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‘10% Wear & Tear’ or ‘Renewals Basis’– Which is Best for you?

‘10% Wear & Tear’ or ‘Renewals Basis’– Which is Best for you?

In the second part of this two part special report, Arthur Weller will now look more closely at the ‘Renewals Basis’ method. Last month, Arthur discussed the ‘10% Wear & Tear Allowance’ and explained the best circumstances when it should be used.


What is the Renewals basis Method?

The renewals basis method can be used for either a furnished, partly furnished, or even an un-furnished property.It allows you to offset the cost of ‘renewing’ or ‘replacing’ an item in a property.


Unlike the 10% Wear and Tear Allowance, there are no restrictions as to when this rule can be used.However, there are some important points to note if you decide to use this method.


a)   You cannot offset the initial cost of an item.

This is a very important point, and many landlords get into trouble by accidentally overlooking this.


If you purchase a property and decide to fully furnish it with new or even second-hand items, then you cannot offset the cost of providing these furnishings.You can only offset the costs of these furnishings when you renew them.


b)   If you use this allowance, then you cannot change between this method and the wear and tear allowance on a yearly basis.


Here are a couple of case studies to illustrate the use of this rule.



Case Study - 1 :       Renewing and Offsetting the Costs


Roy buys a new house and decides to let out his previous main residence.


He leaves the existing furniture in his old house and decides to use the renewals basis method to reduce his income tax liability.


Two years later, he spends £4,000 renewing all the furniture on the property.


This whole amount can be offset against his annual property income tax bill.



More importantly, if by offsetting this whole amount it means that he has made a loss on his property, then the loss can be carried forward into the next tax year.


Case Study - 2 :       Be Careful of Initial Costs


Alex buys a brand-new luxury apartment in the city centre.


He decides to fully furnish the property and spends £7,000 on ‘kitting it out’ with the best furniture and appliances.


He considers using the ‘renewals’ method, but quickly changes his mind after he realises that the initial cost of furnishing can not be offset against his rental income.


How to Decide Which Method to Use

In this section you will learn how you can decide whether you should use the 10% Wear and Tear Allowance or the renewals basis method.


The table below shows which method you can use for the type of property you are providing.


Type of Property

Renewals Basis

10% Wear and Tear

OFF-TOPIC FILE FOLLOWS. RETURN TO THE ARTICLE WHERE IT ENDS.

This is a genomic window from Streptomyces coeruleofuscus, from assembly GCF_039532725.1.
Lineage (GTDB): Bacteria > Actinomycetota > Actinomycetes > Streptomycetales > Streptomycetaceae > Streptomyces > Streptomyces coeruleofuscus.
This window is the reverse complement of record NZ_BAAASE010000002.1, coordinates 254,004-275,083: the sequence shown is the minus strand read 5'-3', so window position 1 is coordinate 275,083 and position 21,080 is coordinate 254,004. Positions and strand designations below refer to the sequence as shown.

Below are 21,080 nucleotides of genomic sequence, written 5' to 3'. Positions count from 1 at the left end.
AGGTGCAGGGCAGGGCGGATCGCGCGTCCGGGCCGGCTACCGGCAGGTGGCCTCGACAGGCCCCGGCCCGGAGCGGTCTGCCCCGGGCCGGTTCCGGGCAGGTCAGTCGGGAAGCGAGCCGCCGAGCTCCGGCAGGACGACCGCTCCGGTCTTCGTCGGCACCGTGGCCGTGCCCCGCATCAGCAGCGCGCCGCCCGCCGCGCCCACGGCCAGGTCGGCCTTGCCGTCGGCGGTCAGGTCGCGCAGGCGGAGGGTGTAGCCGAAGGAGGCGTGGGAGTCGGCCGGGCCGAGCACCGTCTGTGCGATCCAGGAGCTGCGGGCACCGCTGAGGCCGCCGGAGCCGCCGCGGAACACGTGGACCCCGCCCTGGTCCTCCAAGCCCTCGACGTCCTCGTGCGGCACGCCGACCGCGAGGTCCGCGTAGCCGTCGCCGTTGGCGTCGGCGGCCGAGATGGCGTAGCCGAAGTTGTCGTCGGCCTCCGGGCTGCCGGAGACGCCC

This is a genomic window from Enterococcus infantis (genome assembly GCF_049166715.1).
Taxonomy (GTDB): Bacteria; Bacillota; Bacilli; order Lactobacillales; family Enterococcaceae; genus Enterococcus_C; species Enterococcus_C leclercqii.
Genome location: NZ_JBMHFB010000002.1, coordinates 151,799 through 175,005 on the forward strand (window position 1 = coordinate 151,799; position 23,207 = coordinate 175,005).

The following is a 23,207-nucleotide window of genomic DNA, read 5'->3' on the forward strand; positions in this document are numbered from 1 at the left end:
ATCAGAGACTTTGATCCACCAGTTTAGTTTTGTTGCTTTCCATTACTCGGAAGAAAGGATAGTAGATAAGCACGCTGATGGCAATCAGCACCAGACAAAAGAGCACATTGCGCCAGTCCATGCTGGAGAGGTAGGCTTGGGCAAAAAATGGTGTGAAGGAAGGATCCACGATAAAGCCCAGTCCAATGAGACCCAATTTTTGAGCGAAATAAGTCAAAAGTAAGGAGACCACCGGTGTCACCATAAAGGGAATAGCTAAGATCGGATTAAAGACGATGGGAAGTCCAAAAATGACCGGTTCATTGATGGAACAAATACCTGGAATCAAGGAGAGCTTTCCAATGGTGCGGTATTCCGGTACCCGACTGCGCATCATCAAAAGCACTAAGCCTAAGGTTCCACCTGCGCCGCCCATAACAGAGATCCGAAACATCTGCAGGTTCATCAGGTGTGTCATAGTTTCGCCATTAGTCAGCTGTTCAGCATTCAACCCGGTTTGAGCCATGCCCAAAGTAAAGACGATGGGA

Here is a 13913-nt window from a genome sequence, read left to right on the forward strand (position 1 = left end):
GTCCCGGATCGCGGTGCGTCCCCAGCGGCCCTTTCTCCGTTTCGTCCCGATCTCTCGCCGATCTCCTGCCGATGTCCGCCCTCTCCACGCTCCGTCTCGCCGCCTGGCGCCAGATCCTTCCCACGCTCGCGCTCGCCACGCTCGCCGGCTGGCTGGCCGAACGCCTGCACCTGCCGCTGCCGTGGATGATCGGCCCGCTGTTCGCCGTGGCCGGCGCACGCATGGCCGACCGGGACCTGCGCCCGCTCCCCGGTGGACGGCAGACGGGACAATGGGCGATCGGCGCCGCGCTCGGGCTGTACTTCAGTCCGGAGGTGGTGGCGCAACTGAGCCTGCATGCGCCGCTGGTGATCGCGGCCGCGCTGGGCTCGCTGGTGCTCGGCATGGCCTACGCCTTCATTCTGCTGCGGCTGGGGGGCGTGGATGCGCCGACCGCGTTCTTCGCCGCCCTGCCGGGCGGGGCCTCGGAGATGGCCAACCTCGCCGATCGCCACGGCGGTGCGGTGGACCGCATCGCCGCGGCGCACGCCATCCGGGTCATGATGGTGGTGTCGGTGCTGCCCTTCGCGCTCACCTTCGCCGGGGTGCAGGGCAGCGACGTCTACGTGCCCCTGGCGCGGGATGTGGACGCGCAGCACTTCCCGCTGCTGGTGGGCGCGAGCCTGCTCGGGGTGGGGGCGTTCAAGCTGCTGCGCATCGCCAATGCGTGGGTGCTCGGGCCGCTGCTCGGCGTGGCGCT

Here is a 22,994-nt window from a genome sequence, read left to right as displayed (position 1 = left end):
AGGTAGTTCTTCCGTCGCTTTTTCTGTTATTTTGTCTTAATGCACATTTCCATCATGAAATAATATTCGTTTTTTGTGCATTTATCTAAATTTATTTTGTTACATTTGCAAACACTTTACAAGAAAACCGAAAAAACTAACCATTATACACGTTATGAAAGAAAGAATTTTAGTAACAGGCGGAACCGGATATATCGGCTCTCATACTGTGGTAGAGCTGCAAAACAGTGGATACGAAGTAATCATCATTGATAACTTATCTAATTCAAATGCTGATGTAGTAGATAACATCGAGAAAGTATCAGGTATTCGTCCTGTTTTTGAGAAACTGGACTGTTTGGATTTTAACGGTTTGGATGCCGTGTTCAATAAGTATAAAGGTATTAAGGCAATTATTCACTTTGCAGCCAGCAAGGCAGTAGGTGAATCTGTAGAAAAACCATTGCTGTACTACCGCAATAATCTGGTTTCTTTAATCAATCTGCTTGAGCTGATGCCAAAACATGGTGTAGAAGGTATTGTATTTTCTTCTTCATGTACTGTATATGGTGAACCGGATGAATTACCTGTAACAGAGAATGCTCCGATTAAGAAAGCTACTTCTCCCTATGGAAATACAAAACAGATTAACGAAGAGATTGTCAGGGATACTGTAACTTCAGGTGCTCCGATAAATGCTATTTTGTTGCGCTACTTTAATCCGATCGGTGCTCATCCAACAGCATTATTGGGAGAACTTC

Fully Furnished



Partly Furnished







It is clear from the above table that if you have a partly furnished or an unfurnished property, then you can only use the renewals basis method.If you have a fully furnished property, then you have an important decision to make.


Here are some important points that you should consider before you decide which method to use.


a)    Consider the cost of fully furnishing a property.


If you are buying a property and are going to let it out fully furnished, then you must consider the cost you are going to incur in initially furnishing it.


If the cost is going to be high, then it may be better use the 10% Wear and Tear Allowance.


This is purely because


you will be providing high-quality furnishings and will not expect to replace them for a good few years, i.e., five to seven years. Therefore you will have to wait this period of time before you can claim the renewals basis.


o    If you decide to sell the property before you renew the furnishings, then by using the renewal basis, you will not have managed to offset any renewals cost against your property. This means that you will have unnecessarily paid more in tax.


However, if you use the 10% Wear and Tear Allowance, then you can claim this from the date you purchased the property.


b)    Consider how often you will need to replace the furnishings.


If you believe that you will need to renew the furnishings on a regular basis, i.e., every two to three years, then it may well be beneficial to use the renewals basis. This may particularly be the case if you are providing accommodation to students. If you don’t expect to replace the furnishings for at least five years, then the 10% Wear and Tear Allowance may be more suited.


c)    Consider administration time.


The 10% Wear and Tear Allowance is easy to calculate and you do not need to keep any receipts for tax purposes.However, if you decide to use the renewals method, then you will not only need to keep all your receipts (as proof that you have incurred an expense), but you will also need to track and record all these expenditures.